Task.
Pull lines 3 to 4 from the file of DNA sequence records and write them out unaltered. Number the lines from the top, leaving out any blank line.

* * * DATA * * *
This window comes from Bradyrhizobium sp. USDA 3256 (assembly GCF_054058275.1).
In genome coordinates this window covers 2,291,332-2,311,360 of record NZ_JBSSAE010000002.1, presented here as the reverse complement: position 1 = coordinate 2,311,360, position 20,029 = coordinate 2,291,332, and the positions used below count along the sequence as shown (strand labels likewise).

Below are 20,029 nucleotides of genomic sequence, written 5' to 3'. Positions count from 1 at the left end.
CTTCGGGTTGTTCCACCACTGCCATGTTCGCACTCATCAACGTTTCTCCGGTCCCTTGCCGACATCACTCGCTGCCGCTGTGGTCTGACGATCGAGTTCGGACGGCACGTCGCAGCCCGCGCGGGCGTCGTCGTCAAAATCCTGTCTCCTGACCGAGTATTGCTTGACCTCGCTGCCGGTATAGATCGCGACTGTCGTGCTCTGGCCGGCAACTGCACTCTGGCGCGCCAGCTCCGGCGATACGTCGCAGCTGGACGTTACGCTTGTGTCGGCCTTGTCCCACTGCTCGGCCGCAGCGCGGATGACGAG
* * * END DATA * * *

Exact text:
Below are 20,029 nucleotides of genomic sequence, written 5' to 3'. Positions count from 1 at the left end.
CTTCGGGTTGTTCCACCACTGCCATGTTCGCACTCATCAACGTTTCTCCGGTCCCTTGCCGACATCACTCGCTGCCGCTGTGGTCTGACGATCGAGTTCGGACGGCACGTCGCAGCCCGCGCGGGCGTCGTCGTCAAAATCCTGTCTCCTGACCGAGTATTGCTTGACCTCGCTGCCGGTATAGATCGCGACTGTCGTGCTCTGGCCGGCAACTGCACTCTGGCGCGCCAGCTCCGGCGATACGTCGCAGCTGGACGTTACGCTTGTGTCGGCCTTGTCCCACTGCTCGGCCGCAGCGCGGATGACGAG